The premise of the excerpt is that, Elle, the main protagonist has just moved homes. Sequence, towards the beginning of the story.

The shrill ring of her cell phone brought a stop to her tears and sent her scrambling into the room, stumbling over suitcases in the dark. She dove next to the bed at her handbag, and fished out the phone with annoyance. “What is wrong with you?” Maya, a tiny figure on the bed lay sleeping undisturbed.


“I was worried. You hadn’t called yet. Can’t a mother check on her child?” Trish asked.


“Of course, Mum…”


“Can’t I call to see if you both have settled okay?” her mother interrupted. “You didn’t call as you’d promised!”


Elle tiptoed out of the room, pulling the door close behind. “I was a little busy, Mum. Do you realize what time it is?” she sniffled.


“Are you okay? What’s wrong?” Trish asked immediately. “See, I told you, you can’t handle a move by yourself. I told you, Elle. Is Maya upset too? I bet she is, poor thing. First, her father, and now away from her grandparents…”


“Nothing’s wrong, Mum.” Elle interrupted. “She’s asleep, unless you woke her.”


“Then why are you upset?”


Elle leaned against the wall, “I’m just tried, Mum,” and lied.


“Well, you should get some sleep too, honey. Been a long and unnecessary day for you two. You know, your dad and I still think you shouldn’t have moved away, especially now. Maya needs her family. In fact, we can come tomorrow and bring you girls back home.”


Elle slid all the way to the floor and massaged her temples. She’d heard these concerns too many times before. “Mum, we’ve been over this time and time again. I told you, I need my own space. Let it go!”


“You’re my children.”


“And it’s my life and Maya is my child,” Elle answered, holding back her anger. “I’ll do what I feel is best for the both of us. For once in my life, Mama, let me do what I need to do.”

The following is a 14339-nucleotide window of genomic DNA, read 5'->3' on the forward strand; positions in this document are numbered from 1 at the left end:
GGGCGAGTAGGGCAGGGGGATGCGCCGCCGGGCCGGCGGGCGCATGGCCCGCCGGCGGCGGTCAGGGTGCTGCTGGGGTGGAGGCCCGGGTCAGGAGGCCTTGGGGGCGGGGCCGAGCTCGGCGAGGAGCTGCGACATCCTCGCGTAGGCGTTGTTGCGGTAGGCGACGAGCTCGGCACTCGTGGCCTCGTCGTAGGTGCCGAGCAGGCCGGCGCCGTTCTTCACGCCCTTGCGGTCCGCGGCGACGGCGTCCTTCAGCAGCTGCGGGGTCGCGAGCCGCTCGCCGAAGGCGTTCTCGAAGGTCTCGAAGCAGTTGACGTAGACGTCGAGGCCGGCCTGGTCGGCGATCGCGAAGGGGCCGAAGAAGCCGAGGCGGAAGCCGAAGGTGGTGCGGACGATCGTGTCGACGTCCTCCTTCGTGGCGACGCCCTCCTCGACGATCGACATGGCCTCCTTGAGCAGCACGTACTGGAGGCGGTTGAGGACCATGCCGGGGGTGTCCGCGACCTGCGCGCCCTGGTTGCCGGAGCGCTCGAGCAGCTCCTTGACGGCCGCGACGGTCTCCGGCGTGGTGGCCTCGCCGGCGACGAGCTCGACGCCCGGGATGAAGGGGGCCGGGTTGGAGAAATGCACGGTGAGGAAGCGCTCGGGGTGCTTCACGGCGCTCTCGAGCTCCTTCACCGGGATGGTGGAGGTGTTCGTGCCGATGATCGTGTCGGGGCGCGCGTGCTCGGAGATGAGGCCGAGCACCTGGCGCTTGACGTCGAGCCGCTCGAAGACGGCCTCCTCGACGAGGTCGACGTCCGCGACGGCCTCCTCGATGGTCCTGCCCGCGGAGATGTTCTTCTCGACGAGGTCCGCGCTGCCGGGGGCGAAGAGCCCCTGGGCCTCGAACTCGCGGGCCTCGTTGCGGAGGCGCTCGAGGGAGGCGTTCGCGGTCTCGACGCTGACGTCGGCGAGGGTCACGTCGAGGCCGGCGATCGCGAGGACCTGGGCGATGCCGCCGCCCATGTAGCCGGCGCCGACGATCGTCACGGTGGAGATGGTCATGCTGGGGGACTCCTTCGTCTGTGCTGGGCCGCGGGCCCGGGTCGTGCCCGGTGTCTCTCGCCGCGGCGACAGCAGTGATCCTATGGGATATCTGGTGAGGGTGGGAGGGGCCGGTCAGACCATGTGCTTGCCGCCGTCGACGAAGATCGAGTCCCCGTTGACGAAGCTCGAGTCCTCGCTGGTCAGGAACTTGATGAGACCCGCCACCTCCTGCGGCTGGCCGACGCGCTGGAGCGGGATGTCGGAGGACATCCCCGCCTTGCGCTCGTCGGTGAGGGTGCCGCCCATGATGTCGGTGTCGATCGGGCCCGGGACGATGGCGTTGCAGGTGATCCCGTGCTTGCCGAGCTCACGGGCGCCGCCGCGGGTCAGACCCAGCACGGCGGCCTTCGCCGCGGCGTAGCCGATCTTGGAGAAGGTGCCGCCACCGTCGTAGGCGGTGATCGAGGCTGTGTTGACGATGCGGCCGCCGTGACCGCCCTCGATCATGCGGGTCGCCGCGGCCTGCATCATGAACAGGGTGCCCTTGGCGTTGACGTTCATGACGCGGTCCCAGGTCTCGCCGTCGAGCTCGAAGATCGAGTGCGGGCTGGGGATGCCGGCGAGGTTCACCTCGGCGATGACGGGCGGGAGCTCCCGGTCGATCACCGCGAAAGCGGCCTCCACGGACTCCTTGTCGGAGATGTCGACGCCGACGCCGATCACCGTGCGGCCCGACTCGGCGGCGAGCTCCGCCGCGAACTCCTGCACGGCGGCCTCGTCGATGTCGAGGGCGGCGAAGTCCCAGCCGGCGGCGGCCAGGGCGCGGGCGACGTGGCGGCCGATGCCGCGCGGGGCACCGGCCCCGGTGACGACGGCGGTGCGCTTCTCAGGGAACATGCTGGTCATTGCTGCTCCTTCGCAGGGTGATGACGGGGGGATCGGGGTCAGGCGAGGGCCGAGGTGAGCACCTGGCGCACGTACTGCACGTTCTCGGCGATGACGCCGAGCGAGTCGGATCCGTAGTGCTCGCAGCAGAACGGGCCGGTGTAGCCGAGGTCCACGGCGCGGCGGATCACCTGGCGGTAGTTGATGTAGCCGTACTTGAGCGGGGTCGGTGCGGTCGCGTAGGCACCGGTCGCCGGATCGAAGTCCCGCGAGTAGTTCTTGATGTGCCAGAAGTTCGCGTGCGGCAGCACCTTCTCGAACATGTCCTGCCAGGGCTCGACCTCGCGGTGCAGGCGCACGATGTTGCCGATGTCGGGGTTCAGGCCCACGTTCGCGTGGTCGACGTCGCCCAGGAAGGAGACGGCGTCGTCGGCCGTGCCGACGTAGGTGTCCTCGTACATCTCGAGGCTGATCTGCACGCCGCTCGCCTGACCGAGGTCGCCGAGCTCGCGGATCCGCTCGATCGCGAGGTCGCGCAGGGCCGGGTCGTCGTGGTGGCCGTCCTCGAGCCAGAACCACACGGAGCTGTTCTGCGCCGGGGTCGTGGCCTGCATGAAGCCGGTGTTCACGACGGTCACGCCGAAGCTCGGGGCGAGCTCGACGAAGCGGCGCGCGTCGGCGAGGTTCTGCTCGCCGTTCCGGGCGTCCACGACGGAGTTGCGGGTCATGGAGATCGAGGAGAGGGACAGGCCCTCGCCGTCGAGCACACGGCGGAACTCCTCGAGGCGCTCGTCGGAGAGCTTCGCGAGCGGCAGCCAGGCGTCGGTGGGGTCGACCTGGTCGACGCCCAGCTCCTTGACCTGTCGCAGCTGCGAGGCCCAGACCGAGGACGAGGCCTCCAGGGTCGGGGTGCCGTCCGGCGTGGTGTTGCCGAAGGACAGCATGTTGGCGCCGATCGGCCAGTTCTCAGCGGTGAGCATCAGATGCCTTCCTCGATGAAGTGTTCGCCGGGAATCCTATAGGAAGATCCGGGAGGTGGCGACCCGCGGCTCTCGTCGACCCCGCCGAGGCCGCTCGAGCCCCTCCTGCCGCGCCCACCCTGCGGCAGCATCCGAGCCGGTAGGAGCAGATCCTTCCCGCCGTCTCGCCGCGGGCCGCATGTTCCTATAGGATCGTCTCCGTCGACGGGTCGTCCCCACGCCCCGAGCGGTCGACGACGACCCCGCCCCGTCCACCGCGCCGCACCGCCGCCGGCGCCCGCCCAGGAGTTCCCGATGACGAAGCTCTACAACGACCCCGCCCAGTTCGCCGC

“And what’s that? Take yourself and my only grandchild away from home? Elle, you need help, you need dad and I to take care of you two.”


Elle clenched her teeth, “Mum, I don’t want you to take care of me, or my child. I am perfectly capable of doing it myself”.


“Blake used to take care of you, and now that he’s gone, how are you going to put food on the table, huh? How are you going to look after that child by yourself, Elle?”


“I’ll find a job.”


“Like the last time you found a job? Ellie, you had a nervous breakdown and Ethan and Bert had to come get you.”


“Mum, I don’t wanna talk about this. Not right now. I’m tired, I’m irritated, I smell,” and I miss Blake like crazy and wish he were here so I wouldn’t be having this conversation with you, she thought. “All I want to do right now is take a shower and get some sleep. Can I do that?”


“I’m worried about you.”


“Yeah? Well, worry a little less then.”


“I would if you two were safe here with me.”


“Mum, we are perfectly fine.”


“Yeah of course you are, all alone in that house, lonely. Of course you’re fine!”


“Mum, please.”


“Fine, do what you want. Who are we to say anything? Good night then.”


The dial tone beeped in Elle’s ear as the call ended. “Good night” she whispered and sat, staring at the phone in her hand. She knew the argument was far from over and was tempted to hurl the phone across the hallway and watch it shatter. Maybe that’d stop her mother trying to control her decisions, and her life.


“If only it were that simple,” she pushed off the dusty floor. Bottom line, she was tired of people smothering her with concern.

Now that you’ve read that bit of glamorous writing (not)…how did you respond to it? To the flow of the dialogue? Did you find it easy to read? Did you think the characters sounded believable? What are your thoughts?

Ease of reading and believability of dialogue is the main thing that affect how your story reads.